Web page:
Even in the midst of winter, Antarctic sea ice sets new record low

The loss of ice from West Antarctica should be a warning to the world.

After setting a new record for lowest summer extent earlier this year, Antarctic sea ice saw a new record low going into winter as well.

At the southern extreme of our planet, the continent of Antarctica is surrounded by floating ice, either frozen directly from the ocean or due to fresh water flowing off the continent's glaciers and ice sheets. Each year, the extent of that sea ice grows and shrinks with the seasons. It reaches a maximum extent sometime in late September or early October, towards the end of southern winter. It then melts away to a minimum extent towards the end of southern summer, typically in February or March. Between 1979 and 2021, Antarctic winter sea ice has covered as much as 20 million square kilometres (roughly the full extent of the Southern Ocean), while summer sea ice extent has shrunk down to as little as two million sq km.

In 2022, from Feb. 8 to March 8, the minimum fell below two million sq km for the first time in the satellite record. A new record low extent was set on Feb. 25 of just 1.924 million sq km.

The sea ice has been expanding since then, as temperatures drop and that region of the world is plunged into the darkness of winter. However, as of June 20, the day before the start of southern winter, the Antarctic sea ice extent has been setting daily record lows for this time of the year.


This graph shows the seasonal cycle of Antarctic sea ice extent, in millions of square kilometres, from 1979 up to July 13, 2022. The inset view zooms in on the past few weeks, to highlight the extreme low extents recorded since June 20. (NSIDC/Scott Sutherland)

According to the National Snow and Ice Data Center, June sea ice extents have been something of an anomaly, in that they do not match up with the wind patterns being experienced throughout the month.

Sea ice off the Wilkes coast (where the Conger Ice Shelf collapsed on March 30) has apparently not been feeling the impact of the warmer conditions observed there. Meanwhile, despite cool continental winds blowing off West Antarctica over the Amundsen Sea, sea ice extents there have been low for this time of year.

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Jul13 Antarctic Sea Ice daily bm conc labelled NSIDC

Sea ice extent and concentration for July 13, 2022 are plotted on this map. Across the Amundsen Sea and Bellingshausen Sea, extents are well below average for this time of year (orange line), and the darker colours of the plot reveal how sparse the ice is in those regions of the Southern Ocean. (NSIDC/NASA EO/Scott Sutherland)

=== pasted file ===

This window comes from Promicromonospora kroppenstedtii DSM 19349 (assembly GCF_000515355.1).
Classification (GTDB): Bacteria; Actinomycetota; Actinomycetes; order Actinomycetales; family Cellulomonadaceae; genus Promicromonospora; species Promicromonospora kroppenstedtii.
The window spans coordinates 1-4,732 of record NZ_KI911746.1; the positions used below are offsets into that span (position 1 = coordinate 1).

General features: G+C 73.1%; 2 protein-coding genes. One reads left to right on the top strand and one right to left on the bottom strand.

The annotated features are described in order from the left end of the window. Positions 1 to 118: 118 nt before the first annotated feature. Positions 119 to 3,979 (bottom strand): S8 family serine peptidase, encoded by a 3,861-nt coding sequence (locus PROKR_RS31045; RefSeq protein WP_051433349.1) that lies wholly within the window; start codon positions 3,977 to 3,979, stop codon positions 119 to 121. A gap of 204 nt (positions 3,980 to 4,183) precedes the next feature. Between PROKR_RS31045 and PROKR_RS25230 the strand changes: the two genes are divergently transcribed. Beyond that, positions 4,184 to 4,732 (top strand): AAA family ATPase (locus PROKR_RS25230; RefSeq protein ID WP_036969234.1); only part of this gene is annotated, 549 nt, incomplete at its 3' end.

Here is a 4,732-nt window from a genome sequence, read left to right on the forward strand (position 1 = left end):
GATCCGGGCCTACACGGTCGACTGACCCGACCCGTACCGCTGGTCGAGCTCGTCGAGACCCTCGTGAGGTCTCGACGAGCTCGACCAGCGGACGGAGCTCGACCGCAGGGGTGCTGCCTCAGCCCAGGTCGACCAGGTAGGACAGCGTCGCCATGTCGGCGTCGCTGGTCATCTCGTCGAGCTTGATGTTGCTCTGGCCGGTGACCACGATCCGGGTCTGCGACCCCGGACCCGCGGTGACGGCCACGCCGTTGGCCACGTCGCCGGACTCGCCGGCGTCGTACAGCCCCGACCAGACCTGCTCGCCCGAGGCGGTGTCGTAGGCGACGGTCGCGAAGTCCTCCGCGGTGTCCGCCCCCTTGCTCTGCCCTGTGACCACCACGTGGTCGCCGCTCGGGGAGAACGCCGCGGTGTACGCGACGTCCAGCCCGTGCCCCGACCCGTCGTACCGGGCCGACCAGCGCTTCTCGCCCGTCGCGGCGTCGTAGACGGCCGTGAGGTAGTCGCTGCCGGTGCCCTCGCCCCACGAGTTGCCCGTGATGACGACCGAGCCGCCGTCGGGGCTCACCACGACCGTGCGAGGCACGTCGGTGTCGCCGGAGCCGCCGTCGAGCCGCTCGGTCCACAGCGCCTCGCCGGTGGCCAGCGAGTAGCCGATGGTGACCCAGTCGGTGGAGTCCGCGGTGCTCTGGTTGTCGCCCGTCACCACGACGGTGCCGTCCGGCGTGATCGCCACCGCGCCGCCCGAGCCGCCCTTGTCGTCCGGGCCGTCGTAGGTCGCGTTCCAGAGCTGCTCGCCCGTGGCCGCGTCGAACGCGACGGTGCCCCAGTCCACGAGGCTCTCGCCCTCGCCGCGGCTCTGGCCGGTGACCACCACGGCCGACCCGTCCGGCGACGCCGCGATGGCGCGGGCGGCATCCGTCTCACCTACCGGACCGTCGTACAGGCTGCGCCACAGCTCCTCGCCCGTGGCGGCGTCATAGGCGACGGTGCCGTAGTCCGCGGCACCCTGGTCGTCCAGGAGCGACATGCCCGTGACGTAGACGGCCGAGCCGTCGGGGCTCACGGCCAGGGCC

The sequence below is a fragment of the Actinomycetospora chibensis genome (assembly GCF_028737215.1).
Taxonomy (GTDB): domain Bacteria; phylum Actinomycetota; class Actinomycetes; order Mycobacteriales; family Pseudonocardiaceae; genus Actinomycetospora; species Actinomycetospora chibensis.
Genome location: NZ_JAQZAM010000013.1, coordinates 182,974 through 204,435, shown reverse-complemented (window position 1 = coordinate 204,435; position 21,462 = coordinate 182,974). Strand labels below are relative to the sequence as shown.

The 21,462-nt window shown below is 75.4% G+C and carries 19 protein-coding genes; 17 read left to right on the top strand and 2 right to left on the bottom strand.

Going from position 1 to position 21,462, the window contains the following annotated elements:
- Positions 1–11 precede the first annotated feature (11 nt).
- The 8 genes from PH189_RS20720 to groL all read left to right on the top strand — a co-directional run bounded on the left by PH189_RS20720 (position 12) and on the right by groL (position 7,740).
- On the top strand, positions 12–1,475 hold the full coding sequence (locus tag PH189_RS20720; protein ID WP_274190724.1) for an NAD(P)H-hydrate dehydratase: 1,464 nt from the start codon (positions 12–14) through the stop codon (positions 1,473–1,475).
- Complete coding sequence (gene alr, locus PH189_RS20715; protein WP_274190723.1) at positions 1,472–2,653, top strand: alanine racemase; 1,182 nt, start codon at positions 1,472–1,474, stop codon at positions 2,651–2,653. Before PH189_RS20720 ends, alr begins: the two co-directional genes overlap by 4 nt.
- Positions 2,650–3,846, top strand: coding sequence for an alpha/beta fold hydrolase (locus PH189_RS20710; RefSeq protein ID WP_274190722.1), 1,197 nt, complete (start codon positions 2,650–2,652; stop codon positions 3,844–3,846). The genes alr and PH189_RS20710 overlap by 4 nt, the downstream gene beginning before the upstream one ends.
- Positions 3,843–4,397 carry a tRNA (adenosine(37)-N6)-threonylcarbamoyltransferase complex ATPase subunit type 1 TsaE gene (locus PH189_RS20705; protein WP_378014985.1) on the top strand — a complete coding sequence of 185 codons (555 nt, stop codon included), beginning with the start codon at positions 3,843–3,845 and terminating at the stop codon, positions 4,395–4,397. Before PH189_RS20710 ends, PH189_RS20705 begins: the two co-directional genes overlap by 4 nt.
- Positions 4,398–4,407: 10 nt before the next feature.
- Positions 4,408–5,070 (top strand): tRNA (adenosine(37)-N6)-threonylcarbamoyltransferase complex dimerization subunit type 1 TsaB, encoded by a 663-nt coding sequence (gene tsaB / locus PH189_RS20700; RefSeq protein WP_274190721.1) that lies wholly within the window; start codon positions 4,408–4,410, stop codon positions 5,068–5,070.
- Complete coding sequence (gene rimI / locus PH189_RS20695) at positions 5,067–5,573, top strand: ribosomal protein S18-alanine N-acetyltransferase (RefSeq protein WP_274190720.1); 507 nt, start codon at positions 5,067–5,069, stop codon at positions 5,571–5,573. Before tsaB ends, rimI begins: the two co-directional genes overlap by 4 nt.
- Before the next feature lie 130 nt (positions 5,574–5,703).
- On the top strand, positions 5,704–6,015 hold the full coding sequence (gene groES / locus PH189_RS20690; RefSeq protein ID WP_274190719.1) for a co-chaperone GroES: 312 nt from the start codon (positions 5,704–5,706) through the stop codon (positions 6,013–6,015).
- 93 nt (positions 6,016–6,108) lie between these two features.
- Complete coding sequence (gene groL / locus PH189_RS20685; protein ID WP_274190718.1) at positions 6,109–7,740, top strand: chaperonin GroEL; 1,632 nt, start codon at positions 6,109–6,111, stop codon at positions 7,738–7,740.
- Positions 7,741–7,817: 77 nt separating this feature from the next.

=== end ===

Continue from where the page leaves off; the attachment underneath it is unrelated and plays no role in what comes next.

Researchers now believe they know the reason for the exceptionally low Antarctic sea ice extent we saw back in February and March.

In a study published in April, they described a combination of factors, such as the cooler ocean temperatures across the equatorial Pacific Ocean due to La Nina, the warm ocean temperatures experienced elsewhere in the southern hemisphere, and a strong region of low atmospheric pressure off the coast of West Antarctica known as the Amundsen Sea Low. Together, these factors set up a weather pattern that caused more heat to flow from lower latitudes towards the south pole, resulting in more sea ice loss.

West Antarctica is experiencing more than just sea ice loss. Glaciers in that region of the continent have been particularly vulnerable to the effects of global warming. New research has found that the Thwaites and Pine Island glaciers, both located along the coast of the Amundsen Sea, are now retreating at a rate faster than anything seen in the past 5,500 years.


This illustration shows the locations of the major glaciers along the Amundsen Sea in West Antarctica. The red colour overlay represents satellite data showing where the speed at which the ice is moving towards the sea is increasing on a yearly basis. (NASA/JPL-Caltech)

The risk of the Thwaites Glacier collapsing has prompted scientists to nickname it the Doomsday Glacier.

Thwaites, the widest glacier in the world, contains enough water to raise ocean levels by roughly 60 centimetres if it were to collapse into the sea. The larger danger, though, comes from how Thwaites is tied to the glaciers around it, helping to pin them in place, and how it is connected to the larger mass of the West Antarctic Ice Sheet.

If Thwaites were to completely collapse — a real risk if we do not shift the course of climate change — it would clear a pathway for the surrounding glaciers to follow. Ted Scambos, one of the world's leading experts on Thwaites, says that this could drag the rest of the West Antarctic Ice Sheet along with it. Such a catastrophe would result in three to four metres of sea level rise, displacing millions of people from coastal communities around the world.

(Thumbnail image courtesy National Snow and Ice Data Center)